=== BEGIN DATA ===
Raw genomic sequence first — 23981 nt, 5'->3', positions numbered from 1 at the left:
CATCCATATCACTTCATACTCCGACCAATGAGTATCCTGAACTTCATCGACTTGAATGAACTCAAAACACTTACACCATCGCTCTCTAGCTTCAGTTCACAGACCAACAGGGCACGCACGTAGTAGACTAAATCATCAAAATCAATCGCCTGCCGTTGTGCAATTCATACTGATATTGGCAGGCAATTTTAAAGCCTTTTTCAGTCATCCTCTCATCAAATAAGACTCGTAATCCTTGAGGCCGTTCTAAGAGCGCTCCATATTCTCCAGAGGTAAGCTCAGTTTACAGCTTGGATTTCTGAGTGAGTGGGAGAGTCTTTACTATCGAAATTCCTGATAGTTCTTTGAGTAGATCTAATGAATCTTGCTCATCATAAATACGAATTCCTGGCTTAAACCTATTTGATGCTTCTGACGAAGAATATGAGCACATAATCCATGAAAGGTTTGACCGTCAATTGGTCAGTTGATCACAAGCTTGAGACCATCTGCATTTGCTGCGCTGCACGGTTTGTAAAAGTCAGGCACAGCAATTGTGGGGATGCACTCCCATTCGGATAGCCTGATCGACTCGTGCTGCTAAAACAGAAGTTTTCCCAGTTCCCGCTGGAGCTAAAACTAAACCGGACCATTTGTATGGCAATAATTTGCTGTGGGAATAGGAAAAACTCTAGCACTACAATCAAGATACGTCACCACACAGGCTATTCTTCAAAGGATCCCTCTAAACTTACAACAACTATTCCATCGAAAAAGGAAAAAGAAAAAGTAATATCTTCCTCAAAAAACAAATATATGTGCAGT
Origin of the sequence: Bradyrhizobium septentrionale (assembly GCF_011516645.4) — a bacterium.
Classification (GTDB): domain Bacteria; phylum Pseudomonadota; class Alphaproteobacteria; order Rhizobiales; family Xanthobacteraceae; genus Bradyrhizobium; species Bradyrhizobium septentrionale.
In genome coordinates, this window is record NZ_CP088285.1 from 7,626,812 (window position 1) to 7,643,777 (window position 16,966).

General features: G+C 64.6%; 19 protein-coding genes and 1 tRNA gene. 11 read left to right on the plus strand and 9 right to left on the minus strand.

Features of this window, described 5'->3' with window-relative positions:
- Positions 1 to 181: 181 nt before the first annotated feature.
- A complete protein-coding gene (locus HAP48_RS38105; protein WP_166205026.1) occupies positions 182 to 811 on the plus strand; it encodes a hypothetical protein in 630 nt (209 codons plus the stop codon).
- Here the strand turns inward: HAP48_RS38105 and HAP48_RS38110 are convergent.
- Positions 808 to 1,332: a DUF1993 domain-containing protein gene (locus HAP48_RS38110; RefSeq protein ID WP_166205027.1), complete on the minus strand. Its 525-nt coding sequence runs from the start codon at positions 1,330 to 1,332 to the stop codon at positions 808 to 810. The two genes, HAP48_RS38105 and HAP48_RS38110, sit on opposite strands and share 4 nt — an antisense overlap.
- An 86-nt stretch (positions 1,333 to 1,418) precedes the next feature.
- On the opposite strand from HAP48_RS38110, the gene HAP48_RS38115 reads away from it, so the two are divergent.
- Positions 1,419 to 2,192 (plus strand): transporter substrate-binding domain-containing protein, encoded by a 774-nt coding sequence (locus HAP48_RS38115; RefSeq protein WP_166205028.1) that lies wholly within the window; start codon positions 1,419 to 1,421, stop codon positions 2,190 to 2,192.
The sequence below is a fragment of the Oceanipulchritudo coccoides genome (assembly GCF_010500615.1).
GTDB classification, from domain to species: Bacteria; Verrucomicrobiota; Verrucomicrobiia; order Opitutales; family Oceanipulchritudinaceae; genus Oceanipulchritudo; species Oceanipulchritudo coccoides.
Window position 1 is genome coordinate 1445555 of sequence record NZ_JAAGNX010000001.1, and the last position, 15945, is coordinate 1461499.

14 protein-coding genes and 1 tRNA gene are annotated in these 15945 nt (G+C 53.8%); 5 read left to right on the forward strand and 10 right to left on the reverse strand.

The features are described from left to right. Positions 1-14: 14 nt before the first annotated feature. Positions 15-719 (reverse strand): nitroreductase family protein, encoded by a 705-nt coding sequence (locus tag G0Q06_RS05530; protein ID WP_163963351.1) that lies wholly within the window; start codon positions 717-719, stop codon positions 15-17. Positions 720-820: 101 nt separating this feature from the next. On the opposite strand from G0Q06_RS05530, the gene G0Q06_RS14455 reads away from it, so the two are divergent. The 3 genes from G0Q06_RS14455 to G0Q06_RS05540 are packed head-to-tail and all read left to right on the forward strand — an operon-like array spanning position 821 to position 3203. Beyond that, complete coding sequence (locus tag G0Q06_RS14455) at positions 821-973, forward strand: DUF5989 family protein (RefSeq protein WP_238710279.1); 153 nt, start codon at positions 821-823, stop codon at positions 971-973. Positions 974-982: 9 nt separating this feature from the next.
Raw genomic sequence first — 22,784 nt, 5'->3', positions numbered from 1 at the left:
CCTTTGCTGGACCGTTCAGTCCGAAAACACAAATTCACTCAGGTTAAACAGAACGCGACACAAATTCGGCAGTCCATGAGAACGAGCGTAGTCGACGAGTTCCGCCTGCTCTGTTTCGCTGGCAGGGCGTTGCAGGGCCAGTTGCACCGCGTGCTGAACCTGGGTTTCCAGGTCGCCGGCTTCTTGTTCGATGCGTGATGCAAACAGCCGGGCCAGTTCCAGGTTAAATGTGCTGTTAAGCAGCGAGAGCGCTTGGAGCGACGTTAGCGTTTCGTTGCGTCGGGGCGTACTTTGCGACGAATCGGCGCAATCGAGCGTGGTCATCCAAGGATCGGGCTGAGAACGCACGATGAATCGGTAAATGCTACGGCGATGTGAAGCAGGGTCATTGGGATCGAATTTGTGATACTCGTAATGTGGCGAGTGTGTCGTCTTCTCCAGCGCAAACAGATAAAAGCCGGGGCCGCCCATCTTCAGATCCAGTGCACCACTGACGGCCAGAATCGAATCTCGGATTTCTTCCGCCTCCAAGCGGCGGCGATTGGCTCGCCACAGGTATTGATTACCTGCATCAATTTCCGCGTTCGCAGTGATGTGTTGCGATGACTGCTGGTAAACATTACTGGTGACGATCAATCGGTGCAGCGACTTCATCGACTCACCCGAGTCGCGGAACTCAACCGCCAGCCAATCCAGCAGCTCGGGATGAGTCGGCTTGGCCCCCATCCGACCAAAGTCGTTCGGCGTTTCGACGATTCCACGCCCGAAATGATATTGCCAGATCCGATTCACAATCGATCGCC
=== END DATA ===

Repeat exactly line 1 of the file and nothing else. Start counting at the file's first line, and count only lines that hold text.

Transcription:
Raw genomic sequence first — 23981 nt, 5'->3', positions numbered from 1 at the left: